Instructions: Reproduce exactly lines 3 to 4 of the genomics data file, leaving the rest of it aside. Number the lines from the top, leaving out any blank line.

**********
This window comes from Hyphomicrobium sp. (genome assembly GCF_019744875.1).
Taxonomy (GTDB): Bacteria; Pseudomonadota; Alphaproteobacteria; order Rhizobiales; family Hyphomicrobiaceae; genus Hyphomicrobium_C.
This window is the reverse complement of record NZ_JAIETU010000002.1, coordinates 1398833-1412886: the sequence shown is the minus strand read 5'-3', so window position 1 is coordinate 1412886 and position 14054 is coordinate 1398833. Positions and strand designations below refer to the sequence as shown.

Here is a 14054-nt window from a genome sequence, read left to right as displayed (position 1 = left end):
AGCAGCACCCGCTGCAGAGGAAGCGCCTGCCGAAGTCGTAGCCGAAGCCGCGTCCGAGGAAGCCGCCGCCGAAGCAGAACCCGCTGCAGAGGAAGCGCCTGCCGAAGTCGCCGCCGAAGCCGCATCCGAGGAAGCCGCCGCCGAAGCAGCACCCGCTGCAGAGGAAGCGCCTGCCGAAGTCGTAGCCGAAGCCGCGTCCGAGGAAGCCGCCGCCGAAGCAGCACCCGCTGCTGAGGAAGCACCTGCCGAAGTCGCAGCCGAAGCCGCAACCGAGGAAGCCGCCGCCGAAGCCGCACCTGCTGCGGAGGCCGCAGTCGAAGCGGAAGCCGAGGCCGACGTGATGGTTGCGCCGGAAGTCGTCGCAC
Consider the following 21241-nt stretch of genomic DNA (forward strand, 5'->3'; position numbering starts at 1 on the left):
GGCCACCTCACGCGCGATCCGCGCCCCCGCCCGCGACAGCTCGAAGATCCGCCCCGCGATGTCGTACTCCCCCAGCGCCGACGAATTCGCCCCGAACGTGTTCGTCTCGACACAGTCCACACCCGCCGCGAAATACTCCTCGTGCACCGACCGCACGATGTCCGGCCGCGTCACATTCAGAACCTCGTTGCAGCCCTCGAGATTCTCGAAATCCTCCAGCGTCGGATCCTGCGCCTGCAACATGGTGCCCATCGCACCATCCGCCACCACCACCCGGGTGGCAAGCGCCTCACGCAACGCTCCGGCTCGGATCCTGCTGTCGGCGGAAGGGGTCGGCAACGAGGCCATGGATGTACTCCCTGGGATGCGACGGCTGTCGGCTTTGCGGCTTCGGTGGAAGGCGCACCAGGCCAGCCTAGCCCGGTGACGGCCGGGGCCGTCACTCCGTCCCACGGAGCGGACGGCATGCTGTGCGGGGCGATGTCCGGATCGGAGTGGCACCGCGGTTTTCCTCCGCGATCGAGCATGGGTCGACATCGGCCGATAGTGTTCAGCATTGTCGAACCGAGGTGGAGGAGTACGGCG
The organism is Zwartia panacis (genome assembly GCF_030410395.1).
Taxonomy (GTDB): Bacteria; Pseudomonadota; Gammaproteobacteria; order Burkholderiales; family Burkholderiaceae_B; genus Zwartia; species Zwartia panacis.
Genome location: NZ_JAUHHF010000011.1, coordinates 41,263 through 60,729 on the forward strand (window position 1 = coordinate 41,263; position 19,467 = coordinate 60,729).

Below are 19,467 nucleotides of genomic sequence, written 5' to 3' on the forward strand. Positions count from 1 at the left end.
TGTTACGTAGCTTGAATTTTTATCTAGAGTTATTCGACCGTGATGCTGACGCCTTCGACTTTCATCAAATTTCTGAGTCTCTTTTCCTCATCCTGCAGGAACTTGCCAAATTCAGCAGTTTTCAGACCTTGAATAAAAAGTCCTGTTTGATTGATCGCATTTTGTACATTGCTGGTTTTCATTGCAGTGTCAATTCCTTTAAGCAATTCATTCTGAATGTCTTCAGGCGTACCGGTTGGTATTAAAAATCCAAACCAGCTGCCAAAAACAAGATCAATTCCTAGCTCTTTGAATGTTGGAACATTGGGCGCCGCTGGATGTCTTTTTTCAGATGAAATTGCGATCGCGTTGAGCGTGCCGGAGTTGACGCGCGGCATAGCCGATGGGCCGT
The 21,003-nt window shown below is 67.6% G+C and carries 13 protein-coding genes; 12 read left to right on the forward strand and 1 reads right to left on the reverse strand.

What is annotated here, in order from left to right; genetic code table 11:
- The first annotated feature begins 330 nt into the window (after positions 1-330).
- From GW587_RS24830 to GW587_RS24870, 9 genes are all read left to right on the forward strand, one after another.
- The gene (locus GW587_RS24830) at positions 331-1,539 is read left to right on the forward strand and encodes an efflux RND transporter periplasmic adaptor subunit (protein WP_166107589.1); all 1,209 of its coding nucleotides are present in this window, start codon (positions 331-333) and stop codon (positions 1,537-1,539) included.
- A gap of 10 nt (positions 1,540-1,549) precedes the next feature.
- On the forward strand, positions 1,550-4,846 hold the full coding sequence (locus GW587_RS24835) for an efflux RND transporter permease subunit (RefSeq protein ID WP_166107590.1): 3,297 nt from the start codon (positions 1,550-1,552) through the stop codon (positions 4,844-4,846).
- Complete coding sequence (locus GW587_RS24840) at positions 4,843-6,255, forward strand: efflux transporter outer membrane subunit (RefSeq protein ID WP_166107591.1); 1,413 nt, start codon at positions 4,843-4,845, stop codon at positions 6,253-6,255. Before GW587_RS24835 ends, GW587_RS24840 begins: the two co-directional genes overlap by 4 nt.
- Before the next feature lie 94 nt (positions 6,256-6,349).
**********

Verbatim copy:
This window is the reverse complement of record NZ_JAIETU010000002.1, coordinates 1398833-1412886: the sequence shown is the minus strand read 5'-3', so window position 1 is coordinate 1412886 and position 14054 is coordinate 1398833. Positions and strand designations below refer to the sequence as shown.

Here is a 14054-nt window from a genome sequence, read left to right as displayed (position 1 = left end):